As I write this essay, the people of Israel are fighting two wars. The first war is against Hamas, and the significant majority of Palestinians who support their genocidal aims. The second war is against the cloud of falsehood and moral relativism that has overtaken so much of the world. Unbelievably, pro-Hamas propagandists across the world are successfully convincing millions of people to support a terror group that committed horrific war crimes against the people of Israel – only a few weeks after they committed some of the worst atrocities in human history!
António Guterres, the United Nations secretary general, asserts that Hamas’ attacks did not happen vacuum – as if Israel is somehow responsible for Hamas’ brutal torture, rape and murder of over 1,400 men, women and children. Guterres continues to call for an immediate ceasefire to end “epic suffering” in the Gaza Strip – an appalling demand, given what Hamas perpetrated against the people of Israel. As Prime Minister Netanyahu responded, “just as the United States would not agree to a ceasefire after the bombing of Pearl Harbor, or after the terrorist attack of 9/11, Israel will not agree to a cessation of hostilities with Hamas.”
Israel is a beacon of Godliness, truth and morality – but we are a drop in the bucket, a tiny nation surrounded by an ocean of evil. There are so many millions of antisemites across the world screaming hatred and falsehood. And there are so few of us who will stand up for truth and God’s word.
How can we possibly hope to open the world’s eyes?
“Now there was one man of Ramathaim-zophim, of the hill-country of Ephraim, and his name was Elkana…” (I Samuel 1:1)
The Book of Samuel opens by introducing Elkana, the father of Samuel. From a simple reading of the text, Elkana comes across as a minor biblical personality, overshadowed by his extraordinary wife, Hanna, and by his son, Samuel.
The sages, however, have a different view: “There was one man: Whenever the Bible says “one,” it means that this is a great person, that there was no one in his generation like him” (Bamidbar Rabba). Others go even further, comparing Elkana to Abraham himself: “All of Elkana’s deeds were similar to Abraham… Both Abraham and Elkana acquired heaven and earth for God… Both Abraham and Elkana were called ‘one’” (Midrash Aggada, Bereishit).
What was so unique about Elkana? What made him the greatest man of his generation? And how did Elkana resemble Abraham?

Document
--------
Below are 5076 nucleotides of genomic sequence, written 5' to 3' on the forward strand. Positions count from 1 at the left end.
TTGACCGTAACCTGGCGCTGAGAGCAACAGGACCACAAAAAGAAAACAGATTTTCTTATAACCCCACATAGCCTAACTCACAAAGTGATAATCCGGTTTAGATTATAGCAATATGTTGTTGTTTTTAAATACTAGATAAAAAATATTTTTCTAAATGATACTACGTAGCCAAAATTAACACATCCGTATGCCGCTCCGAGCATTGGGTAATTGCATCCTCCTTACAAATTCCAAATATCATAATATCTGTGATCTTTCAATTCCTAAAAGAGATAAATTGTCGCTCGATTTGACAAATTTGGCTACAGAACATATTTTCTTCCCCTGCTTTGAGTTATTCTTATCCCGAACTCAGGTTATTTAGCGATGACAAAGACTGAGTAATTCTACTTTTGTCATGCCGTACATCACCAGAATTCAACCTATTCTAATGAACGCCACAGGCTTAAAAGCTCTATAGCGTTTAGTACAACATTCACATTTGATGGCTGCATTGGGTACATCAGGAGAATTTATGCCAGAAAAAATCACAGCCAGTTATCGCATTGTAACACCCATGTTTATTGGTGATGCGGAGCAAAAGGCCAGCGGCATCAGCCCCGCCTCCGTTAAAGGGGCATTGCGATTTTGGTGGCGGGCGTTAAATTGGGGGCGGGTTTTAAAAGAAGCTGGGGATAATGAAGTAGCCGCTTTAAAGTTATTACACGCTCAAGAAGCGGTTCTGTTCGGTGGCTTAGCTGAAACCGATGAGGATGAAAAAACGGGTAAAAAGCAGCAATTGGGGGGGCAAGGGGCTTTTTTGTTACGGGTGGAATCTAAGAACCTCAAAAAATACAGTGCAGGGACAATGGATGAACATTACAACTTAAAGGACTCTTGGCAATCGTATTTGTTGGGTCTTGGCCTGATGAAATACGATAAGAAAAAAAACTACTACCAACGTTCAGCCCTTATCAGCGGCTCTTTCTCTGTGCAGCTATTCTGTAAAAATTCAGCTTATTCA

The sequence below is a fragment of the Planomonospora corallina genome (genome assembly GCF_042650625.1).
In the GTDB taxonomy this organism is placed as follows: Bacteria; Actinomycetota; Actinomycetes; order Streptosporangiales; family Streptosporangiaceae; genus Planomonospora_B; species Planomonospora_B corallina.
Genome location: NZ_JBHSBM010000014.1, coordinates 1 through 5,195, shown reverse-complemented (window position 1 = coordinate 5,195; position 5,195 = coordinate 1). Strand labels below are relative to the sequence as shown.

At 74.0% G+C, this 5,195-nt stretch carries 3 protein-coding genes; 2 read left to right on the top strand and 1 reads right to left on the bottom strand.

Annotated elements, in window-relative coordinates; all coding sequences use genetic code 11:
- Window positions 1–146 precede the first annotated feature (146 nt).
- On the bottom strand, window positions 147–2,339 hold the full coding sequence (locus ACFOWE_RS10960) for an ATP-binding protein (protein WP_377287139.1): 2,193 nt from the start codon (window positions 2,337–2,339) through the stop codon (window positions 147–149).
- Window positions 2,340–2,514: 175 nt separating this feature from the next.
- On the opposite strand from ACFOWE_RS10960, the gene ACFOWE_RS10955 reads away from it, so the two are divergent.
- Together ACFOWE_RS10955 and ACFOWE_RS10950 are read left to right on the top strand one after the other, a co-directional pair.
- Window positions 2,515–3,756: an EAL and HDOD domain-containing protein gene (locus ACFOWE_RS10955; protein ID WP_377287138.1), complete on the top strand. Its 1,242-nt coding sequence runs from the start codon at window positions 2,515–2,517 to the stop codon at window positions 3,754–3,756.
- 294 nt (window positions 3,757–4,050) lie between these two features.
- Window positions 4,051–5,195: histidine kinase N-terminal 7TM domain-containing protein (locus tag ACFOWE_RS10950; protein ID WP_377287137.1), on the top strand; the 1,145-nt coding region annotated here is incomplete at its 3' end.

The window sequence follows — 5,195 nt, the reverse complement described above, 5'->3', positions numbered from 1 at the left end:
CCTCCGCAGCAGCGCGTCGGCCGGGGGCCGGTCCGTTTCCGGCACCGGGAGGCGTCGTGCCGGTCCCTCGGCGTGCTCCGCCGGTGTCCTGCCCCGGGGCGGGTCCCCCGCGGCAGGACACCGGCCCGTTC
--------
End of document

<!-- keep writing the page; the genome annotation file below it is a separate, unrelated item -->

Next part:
“Look unto Abraham your father… for when he was but one I called him” (Isaiah 51:2).
Abraham lived in a generation of darkness, when the vast majority of mankind worshiped idols and knew nothing of God. Abraham is referred to in the Bible as Avraham HaIvri, “Abraham the Hebrew.” Ivri, “Hebrew,” literally means “the other side.” Abraham was called a “Hebrew” because when it came to his religious beliefs, morality and ethics, the whole world was on one side and Abraham was on the other. He was not afraid to be different and didn’t shy away from speaking out against evil. For him, living a life of truth mattered more than receiving the approval of others. This made Abraham worthy of bringing God’s message to the world.
Elkana, like Abraham, lived during a dark time. The holy Tabernacle in Shiloh was controlled by corrupt priests whose evil behavior turned the nation away from God. Instead of protesting this evil, most Israelites simply gave up on the Tabernacle and turned to idolatry instead. But there was one exception: Elkana and his family.
Despite the corruption of the priests, Elkana refused to give up on the Tabernacle. Even more significantly, he refused to give up on his people. “Elkana used to go up to Shiloh four times each year… His wives and sons, his brothers and sisters all came up with him. On the way, they would camp out in town squares… Wherever they went, people would notice them and ask, ‘Where are you going?’ ‘To the house of God in Shiloh. Why don’t you come with us and we shall go together?’ Thereupon the people would shed tears and say, ‘We shall go up with you.’ The following year five households would up, the next ten, and the year after, all would assemble and go up… Elkana did not go up to Shiloh by the same route twice. Finally, all of Israel would go up to Shiloh” (Midrash, Tanna Dvei Eliyahu Rabba 8).
Though the other leaders of his generation gave up on the people, Elkana refused to do so. Day in and day out, he inspired his people to return to God.
Yes, millions of people across the world, including far too many Americans, have bought into hate and falsehood. But though we are few, we must never weary of speaking the truth. Like Abraham and Elkana, we must fight for God and truth – for the few will overcome the many.